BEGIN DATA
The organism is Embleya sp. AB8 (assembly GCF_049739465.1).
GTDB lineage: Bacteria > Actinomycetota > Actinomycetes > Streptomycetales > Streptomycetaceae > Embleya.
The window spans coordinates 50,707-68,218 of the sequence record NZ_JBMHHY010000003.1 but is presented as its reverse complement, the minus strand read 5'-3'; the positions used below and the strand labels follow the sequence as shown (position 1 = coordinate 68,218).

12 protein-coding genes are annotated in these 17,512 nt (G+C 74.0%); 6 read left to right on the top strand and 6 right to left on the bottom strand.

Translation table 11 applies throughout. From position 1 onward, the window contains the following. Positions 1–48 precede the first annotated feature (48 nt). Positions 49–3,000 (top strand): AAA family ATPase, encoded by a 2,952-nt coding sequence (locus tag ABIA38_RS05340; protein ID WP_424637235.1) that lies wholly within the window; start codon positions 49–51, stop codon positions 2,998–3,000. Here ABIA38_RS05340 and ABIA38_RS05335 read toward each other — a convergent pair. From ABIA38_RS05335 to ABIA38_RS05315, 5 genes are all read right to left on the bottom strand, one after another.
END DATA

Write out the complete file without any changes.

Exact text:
The organism is Embleya sp. AB8 (assembly GCF_049739465.1).
GTDB lineage: Bacteria > Actinomycetota > Actinomycetes > Streptomycetales > Streptomycetaceae > Embleya.
The window spans coordinates 50,707-68,218 of the sequence record NZ_JBMHHY010000003.1 but is presented as its reverse complement, the minus strand read 5'-3'; the positions used below and the strand labels follow the sequence as shown (position 1 = coordinate 68,218).

12 protein-coding genes are annotated in these 17,512 nt (G+C 74.0%); 6 read left to right on the top strand and 6 right to left on the bottom strand.

Translation table 11 applies throughout. From position 1 onward, the window contains the following. Positions 1–48 precede the first annotated feature (48 nt). Positions 49–3,000 (top strand): AAA family ATPase, encoded by a 2,952-nt coding sequence (locus tag ABIA38_RS05340; protein ID WP_424637235.1) that lies wholly within the window; start codon positions 49–51, stop codon positions 2,998–3,000. Here ABIA38_RS05340 and ABIA38_RS05335 read toward each other — a convergent pair. From ABIA38_RS05335 to ABIA38_RS05315, 5 genes are all read right to left on the bottom strand, one after another.